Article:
Many – myself included – have written about the growth in technologies designed to aid in business-to-business sales and sales management by serving sales reps, line managers, executives and operations. But one area that has been ill-served is technical presales, or sales engineering. You may ask why this should matter. Aren’t presales engineers all about demonstrations? How could technology – beyond video conferencing – help?
To fully appreciate the importance of aiding presales, we need to look at the typical anatomy of a sale and what has changed to make this an issue. In B2B sales where the offering is a technical product or service, there will often be a point at which the sale reaches the “show me” stage: The buyer wants to stop talking and see the product and service. That can also mean bringing in the presales engineer to do a preliminary, first demonstration. This is an important component of the overall sale, as the presales representative’s fundamental role is to demonstrate trust that the vendor understands the business or technical issue, can translate that into how the offering provides a solution and can explain the business benefit in terms of the buyer’s organization.
For many sales where there is a technical component, the role of the presales engineer is to provide “proof” of sales and marketing claims. Even without a lengthy proof of concept exercise, a strong demo can satisfy much of the need for proof. The demo is even more powerful when the presentation is modeled using the prospective customer’s use case, or better, their data.
But what really happens? The prospective customer is keen to see the “product,” and the salesperson is keen to have the technical resource engaged early to answer technical or in-depth use-case functionality questions. So, the presales representative gets brought in earlier in the process, even though there is little real background information to go on. The resulting meeting becomes a discovery session, and is the real preparation for a more focused and comprehensive presentation that highlights the functionality and benefits relevant to the customer’s use case.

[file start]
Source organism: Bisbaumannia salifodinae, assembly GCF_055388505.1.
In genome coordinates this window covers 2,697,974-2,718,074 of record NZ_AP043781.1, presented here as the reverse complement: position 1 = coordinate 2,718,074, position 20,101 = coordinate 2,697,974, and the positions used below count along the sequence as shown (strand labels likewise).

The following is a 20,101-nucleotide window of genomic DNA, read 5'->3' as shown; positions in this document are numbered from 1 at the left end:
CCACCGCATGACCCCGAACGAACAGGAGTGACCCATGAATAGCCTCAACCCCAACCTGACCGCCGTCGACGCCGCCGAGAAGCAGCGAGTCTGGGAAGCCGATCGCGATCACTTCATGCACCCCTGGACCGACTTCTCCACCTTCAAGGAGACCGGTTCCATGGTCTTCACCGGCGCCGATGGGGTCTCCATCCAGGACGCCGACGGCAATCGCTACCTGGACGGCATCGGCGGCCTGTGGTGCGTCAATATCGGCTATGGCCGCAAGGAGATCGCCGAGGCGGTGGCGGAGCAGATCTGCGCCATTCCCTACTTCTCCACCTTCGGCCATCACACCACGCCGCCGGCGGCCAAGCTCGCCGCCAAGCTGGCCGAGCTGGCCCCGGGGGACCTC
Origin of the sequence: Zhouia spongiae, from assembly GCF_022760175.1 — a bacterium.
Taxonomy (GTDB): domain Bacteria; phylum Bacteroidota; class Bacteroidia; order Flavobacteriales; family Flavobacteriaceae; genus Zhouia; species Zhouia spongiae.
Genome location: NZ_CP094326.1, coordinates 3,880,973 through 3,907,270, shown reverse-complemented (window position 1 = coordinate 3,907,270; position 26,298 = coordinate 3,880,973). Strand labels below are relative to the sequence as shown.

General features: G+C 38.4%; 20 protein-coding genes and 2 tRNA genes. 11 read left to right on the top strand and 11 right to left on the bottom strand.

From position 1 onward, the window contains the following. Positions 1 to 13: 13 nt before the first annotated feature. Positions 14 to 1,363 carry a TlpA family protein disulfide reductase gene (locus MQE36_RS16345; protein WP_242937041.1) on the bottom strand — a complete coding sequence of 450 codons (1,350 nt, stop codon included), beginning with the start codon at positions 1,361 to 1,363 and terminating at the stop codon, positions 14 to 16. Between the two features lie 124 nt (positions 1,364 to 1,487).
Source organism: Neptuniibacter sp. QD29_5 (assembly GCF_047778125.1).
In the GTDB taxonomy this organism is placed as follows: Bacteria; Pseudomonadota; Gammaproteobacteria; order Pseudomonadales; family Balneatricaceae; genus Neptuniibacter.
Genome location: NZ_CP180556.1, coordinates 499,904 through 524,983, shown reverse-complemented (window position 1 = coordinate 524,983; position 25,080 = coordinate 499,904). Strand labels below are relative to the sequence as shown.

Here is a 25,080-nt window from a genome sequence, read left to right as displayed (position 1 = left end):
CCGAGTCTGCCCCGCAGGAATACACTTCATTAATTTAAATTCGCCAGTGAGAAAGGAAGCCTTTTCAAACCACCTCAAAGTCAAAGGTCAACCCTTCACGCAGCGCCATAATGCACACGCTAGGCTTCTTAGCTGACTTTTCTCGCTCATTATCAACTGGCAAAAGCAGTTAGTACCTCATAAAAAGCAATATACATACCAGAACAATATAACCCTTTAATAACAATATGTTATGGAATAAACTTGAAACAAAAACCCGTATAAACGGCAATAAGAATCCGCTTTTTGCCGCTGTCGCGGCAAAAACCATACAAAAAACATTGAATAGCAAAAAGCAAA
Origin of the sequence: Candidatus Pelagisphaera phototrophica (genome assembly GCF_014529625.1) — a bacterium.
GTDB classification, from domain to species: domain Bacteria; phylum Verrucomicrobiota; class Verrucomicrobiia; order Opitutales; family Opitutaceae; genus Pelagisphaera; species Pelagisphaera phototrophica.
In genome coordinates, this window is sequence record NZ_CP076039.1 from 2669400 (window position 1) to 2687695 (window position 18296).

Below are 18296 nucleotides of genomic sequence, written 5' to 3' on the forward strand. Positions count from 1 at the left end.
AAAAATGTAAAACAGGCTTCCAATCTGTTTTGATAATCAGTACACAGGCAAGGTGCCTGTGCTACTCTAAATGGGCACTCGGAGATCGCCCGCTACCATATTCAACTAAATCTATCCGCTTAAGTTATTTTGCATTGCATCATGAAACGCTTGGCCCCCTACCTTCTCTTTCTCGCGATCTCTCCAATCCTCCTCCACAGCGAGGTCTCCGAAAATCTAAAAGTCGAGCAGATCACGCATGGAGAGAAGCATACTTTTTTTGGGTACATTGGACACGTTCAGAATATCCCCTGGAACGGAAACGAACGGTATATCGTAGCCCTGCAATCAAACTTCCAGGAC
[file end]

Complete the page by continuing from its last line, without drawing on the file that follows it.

Typically, there are far fewer qualified presales technical engineers than salespeople. Ratios around 1-to-3 or 4 are common. For such a significant role, why is there so little in the way of support technology, especially for maximizing the effective deployment of limited resources? One key reason is the focus on the deal and the more easily captured data correlating success against levels of activity, meetings and networking. Which is not to say that these characteristics do not play a part, but it is a current truism that, as the IT or technical buyer has been replaced by the business buyer, there is now more of a need to establish trust. The vendor needs to establish trust that, at best, any chosen product or service will add real value to an organization and enhance the buyer’s perceived value. That trust is often the result of the presales technical engagement, mapping needs and wants to capabilities.
There are a few specialist technology providers that target the presales community, but by 2023, we believe that organizations will realize that to support the needs of buyers, B2B tech sales will be dependent on the efficient allocation and management of pre-sales resource and will look to vendors to provide data driven technology to optimize this process or risk creating bottlenecks in the sales process.
The most common area covered is prepacking of demos with varying degrees of granularity, meant to replicate that initial demo call, it is a way to entice use case details as well as showcase the product. As in all demonstrations, first impressions rarely make a sale, but they can put a vendor out of the running or put them at the end of the line. There is little science being deployed to understand the totality of the sales process and understand collateral, activities and demonstrations that are needed when and where to increase the probability of a successful outcome. Although focusing on prepackaging of demos for the first showing is important, a presales platform should do more and help prioritize resources by utilizing data to understand not just when activities happen in the sales cycle, but the sequence of events and level of granularity as well as what can be prepackaged and what needs to be done in person. This should be seen in the wider context of identifying what works and what does not in the same way that providers now offer data analytics to understand what messages resonate, when to reach out through which method, which leads are more productive and who needs to be involved in the sale.
In addition, as the presales process can be a good and timely resource for understanding which features are missing or not as comprehensive from a competitive perspective, any presales technology should have capabilities of integrating with existing product management requirement gathering processes so that features and suggestions can be recorded and incorporated in near real time.
For such a crucial part of the process, it is surprising how little attention is paid to supporting these important team members who are one of the few who can speak to both the business and technology. This is an area where those involved in selling need to review and assess whether they are deploying technical presales resources to maximum effect. If not, an organization should look at vendors offering applications that could be of use. The right application could have a positive impact on revenues in ways that are not part of the current conversation.